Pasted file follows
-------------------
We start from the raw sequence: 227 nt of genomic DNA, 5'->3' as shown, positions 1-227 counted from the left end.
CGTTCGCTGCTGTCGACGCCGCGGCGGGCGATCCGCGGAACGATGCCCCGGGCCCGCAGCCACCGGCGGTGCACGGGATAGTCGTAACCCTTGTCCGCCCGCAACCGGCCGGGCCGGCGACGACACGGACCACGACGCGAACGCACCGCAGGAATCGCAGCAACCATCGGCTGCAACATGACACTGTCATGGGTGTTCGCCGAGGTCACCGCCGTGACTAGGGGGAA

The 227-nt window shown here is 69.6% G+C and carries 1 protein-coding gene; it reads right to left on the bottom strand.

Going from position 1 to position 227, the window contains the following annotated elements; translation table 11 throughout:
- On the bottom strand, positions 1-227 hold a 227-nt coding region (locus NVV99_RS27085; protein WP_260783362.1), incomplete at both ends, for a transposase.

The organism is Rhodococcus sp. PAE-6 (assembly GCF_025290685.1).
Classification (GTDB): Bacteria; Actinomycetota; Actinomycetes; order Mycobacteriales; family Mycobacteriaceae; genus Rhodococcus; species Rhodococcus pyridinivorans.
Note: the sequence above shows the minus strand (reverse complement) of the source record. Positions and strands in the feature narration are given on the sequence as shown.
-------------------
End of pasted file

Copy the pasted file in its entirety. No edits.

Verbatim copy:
We start from the raw sequence: 227 nt of genomic DNA, 5'->3' as shown, positions 1-227 counted from the left end.
CGTTCGCTGCTGTCGACGCCGCGGCGGGCGATCCGCGGAACGATGCCCCGGGCCCGCAGCCACCGGCGGTGCACGGGATAGTCGTAACCCTTGTCCGCCCGCAACCGGCCGGGCCGGCGACGACACGGACCACGACGCGAACGCACCGCAGGAATCGCAGCAACCATCGGCTGCAACATGACACTGTCATGGGTGTTCGCCGAGGTCACCGCCGTGACTAGGGGGAA

The 227-nt window shown here is 69.6% G+C and carries 1 protein-coding gene; it reads right to left on the bottom strand.

Going from position 1 to position 227, the window contains the following annotated elements; translation table 11 throughout:
- On the bottom strand, positions 1-227 hold a 227-nt coding region (locus NVV99_RS27085; protein WP_260783362.1), incomplete at both ends, for a transposase.

The organism is Rhodococcus sp. PAE-6 (assembly GCF_025290685.1).
Classification (GTDB): Bacteria; Actinomycetota; Actinomycetes; order Mycobacteriales; family Mycobacteriaceae; genus Rhodococcus; species Rhodococcus pyridinivorans.
Note: the sequence above shows the minus strand (reverse complement) of the source record. Positions and strands in the feature narration are given on the sequence as shown.